Reading Goals for 2013
Thursday, January 3, 2013 at 8:32AM
Ben Simpson in Books, Life, Reading, goals

read up!

It's no secret that books stand atop my list of passions. I read them, I write about them, I discuss them, and with the wrong audience, I come across as a guy who simply wants to discuss the latest book I have read (a painful lesson I learned in 2012). For the past three years, I have logged every book I have read in a notebook, keeping track of the number and making small notations for titles I deeply enjoyed. I've read plenty of Christian living and theology titles, but I've also read stirring novels, thought provoking non-fiction, and a number of leadership/business books. In 2010, I read 118 books. In 2011, I read 139 titles. In 2012, I read 83.

My goal next year is to read less.

As I look back over the titles I have read, I haven't always read wisely. I'm the type of person that likes to finish what I begin, so whenever I start a book, I believe I owe the author a complete reading. Or because a book has appeared on a "best of" list or recommended by someone I respect, I think I should try to tackle that book to remain in the loop. I've read some trendy books that have ignited controversy in evangelicalism, for instance, that keep me informed about the state of the discourse. But those same books discourage me, at times, for I know that within a decade, or even less, the book that opened a fissure will not be remembered nor even discussed, and that weightier and more important books are ignored in favor of the new, to our collective detriment.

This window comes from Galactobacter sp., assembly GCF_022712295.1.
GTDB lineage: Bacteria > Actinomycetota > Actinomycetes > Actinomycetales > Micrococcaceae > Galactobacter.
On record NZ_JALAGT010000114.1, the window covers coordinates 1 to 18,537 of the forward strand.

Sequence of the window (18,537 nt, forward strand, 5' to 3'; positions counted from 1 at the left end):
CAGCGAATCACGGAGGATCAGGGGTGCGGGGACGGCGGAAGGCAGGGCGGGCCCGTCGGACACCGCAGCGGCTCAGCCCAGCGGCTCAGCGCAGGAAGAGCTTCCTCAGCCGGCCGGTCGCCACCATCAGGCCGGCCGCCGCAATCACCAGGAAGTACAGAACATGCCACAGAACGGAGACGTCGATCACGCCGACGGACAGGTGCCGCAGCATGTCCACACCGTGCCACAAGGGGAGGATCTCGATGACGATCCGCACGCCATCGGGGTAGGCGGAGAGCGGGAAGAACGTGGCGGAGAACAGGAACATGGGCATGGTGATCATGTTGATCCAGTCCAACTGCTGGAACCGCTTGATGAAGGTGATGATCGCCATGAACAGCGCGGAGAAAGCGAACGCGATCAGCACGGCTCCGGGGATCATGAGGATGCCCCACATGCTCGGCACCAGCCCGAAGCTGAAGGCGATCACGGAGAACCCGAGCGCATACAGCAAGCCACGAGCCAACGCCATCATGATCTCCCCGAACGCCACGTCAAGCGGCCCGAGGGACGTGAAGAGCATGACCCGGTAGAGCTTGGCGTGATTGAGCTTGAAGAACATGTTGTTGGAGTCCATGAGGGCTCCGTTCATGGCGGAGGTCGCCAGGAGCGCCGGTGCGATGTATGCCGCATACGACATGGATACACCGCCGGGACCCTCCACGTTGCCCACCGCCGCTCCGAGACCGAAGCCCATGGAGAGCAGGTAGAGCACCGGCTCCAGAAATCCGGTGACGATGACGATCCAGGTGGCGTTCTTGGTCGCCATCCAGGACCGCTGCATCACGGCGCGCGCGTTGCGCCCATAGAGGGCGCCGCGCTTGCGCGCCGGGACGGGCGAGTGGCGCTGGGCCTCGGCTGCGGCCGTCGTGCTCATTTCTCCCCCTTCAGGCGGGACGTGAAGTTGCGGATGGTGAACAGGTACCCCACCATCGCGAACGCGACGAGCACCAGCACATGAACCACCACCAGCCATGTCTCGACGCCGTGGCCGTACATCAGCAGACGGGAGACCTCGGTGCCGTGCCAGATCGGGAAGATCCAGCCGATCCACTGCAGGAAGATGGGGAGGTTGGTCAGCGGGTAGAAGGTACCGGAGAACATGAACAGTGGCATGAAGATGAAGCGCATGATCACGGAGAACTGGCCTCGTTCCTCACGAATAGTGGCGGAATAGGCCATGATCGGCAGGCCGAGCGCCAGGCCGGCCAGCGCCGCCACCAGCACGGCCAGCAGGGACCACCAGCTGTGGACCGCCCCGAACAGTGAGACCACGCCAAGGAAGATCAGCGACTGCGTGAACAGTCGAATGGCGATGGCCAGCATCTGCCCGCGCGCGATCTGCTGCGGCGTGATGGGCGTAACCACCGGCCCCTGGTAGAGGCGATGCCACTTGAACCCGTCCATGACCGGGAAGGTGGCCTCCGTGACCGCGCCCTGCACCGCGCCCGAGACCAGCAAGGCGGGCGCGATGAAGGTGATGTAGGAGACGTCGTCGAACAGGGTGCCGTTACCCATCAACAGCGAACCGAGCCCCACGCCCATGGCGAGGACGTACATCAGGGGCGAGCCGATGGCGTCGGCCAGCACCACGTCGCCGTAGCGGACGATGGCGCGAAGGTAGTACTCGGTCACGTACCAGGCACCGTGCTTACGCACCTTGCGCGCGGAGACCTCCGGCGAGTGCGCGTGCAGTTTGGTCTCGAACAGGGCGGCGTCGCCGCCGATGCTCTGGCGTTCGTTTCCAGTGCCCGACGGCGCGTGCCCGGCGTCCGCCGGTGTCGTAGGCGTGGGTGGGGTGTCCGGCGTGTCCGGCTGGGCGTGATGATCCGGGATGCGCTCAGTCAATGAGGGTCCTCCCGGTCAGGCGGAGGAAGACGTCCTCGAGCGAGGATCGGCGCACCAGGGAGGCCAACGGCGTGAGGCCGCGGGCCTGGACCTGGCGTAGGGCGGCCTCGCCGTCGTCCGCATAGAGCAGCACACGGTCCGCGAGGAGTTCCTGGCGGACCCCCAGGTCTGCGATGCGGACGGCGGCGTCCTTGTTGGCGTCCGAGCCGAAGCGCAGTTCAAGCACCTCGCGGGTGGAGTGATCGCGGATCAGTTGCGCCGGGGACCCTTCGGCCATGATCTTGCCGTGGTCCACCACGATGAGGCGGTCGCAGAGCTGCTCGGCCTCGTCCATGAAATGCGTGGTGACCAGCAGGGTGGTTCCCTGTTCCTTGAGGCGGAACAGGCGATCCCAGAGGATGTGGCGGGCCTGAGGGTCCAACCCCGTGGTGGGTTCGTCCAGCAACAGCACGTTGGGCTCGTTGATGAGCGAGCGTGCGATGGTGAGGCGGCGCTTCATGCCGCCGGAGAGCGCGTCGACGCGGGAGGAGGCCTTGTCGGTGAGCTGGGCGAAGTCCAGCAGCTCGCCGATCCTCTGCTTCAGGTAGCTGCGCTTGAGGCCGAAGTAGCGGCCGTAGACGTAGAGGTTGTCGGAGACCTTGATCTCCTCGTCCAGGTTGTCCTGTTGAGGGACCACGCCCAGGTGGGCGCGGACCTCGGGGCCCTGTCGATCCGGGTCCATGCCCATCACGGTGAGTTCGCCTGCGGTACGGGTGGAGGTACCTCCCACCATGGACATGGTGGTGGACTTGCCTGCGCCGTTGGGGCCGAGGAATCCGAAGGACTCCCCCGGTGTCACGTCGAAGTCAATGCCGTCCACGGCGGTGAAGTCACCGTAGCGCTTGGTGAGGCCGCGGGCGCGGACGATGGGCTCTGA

Stepping back and evaluating my habits has led me to resolve to read much more selectively and more slowly, more deeply and contemplatively. Whether it be critical scholarly works or Christian classics, time tested fiction, or well researched social-science, 2013 won't be a year of volume, but of mass. That's why N. T. Wright's The Resurrection of the Son of God, John Calvin's Institutes of the Christian Religion, and Wesley's Sermons are near the top of my priorities. I also plan to carefully select works of fiction, like Moby Dick or A Tale of Two Cities or Jane Eyre, and read them carefully and slowly. Chris Smith may be on to something.

My first experiment in reading less, and reading slower, began in 2012 with the Psalms. That might be my most important assignment of all. I'll be reading and attempting to memorize these treasured writings, hoping they will find a way in to the texture of my life. My Bible reading plan for the coming year isn't to move through the entire book, but to focus in on one book that I think will profit me during this season of my life. Why do I think this book will profit me? Because I believe it will teach me how to pray.

I'll post my initial list in the next few days. Everyone is invited, of course, to read what I read and explore what I'm exploring;  to discuss what is learned. Communal ventures are more fun than individualistic pursuits.  

Better readings emerge that way.

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